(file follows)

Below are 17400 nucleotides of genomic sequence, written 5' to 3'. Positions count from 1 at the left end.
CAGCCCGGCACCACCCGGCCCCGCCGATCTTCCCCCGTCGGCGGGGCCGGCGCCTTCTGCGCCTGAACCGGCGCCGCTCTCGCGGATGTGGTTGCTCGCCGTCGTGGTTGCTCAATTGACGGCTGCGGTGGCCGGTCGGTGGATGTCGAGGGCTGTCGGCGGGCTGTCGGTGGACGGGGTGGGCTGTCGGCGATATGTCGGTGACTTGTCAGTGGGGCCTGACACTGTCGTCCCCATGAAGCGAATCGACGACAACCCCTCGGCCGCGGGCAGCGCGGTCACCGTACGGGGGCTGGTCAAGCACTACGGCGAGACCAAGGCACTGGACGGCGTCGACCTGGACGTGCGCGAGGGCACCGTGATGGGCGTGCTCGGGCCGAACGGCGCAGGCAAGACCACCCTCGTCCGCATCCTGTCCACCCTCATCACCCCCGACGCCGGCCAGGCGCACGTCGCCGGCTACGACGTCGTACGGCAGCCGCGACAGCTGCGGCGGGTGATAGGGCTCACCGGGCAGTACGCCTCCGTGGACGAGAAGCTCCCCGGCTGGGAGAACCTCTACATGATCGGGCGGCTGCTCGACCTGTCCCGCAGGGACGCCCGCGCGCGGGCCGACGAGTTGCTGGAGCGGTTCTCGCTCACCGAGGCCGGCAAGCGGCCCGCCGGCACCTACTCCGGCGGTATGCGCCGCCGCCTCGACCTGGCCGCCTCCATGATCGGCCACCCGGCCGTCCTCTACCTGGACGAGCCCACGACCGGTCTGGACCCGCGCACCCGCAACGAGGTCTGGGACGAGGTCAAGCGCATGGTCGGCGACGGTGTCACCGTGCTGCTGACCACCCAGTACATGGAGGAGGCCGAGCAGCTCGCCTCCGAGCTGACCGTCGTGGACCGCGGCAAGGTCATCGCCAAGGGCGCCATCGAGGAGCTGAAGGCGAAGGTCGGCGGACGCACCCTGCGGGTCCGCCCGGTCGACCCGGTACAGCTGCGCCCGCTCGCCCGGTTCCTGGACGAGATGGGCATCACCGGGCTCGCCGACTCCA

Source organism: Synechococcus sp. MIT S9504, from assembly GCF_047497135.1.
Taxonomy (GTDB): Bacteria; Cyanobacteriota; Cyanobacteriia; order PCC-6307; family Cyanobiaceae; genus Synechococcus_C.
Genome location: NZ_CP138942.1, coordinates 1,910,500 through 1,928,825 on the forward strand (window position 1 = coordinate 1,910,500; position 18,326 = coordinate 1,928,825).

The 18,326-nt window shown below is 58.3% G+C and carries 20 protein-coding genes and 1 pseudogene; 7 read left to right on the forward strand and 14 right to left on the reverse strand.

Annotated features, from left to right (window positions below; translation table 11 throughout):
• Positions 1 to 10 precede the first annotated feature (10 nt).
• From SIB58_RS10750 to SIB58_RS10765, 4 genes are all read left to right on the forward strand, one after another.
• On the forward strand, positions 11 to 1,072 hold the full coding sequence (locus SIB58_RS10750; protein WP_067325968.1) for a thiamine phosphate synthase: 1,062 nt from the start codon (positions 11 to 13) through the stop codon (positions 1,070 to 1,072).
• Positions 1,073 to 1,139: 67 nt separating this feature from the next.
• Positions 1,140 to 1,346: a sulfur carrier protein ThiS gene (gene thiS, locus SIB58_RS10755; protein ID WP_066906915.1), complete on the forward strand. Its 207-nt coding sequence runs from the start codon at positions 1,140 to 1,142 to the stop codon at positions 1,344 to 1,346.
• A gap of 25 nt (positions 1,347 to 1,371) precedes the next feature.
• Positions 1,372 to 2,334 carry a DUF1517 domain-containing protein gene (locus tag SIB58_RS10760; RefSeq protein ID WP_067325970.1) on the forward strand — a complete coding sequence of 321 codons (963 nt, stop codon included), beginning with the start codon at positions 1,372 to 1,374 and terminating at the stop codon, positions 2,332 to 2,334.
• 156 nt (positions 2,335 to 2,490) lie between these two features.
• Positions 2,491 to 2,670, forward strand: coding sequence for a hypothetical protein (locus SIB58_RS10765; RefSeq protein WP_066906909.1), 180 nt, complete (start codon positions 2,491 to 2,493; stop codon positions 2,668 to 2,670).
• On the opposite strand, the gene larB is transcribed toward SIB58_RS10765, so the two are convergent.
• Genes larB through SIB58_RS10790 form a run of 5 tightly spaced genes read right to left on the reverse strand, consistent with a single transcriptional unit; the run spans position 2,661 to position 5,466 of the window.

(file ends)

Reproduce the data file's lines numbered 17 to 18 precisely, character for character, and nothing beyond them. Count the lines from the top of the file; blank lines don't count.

• On the opposite strand, the gene larB is transcribed toward SIB58_RS10765, so the two are convergent.
• Genes larB through SIB58_RS10790 form a run of 5 tightly spaced genes read right to left on the reverse strand, consistent with a single transcriptional unit; the run spans position 2,661 to position 5,466 of the window.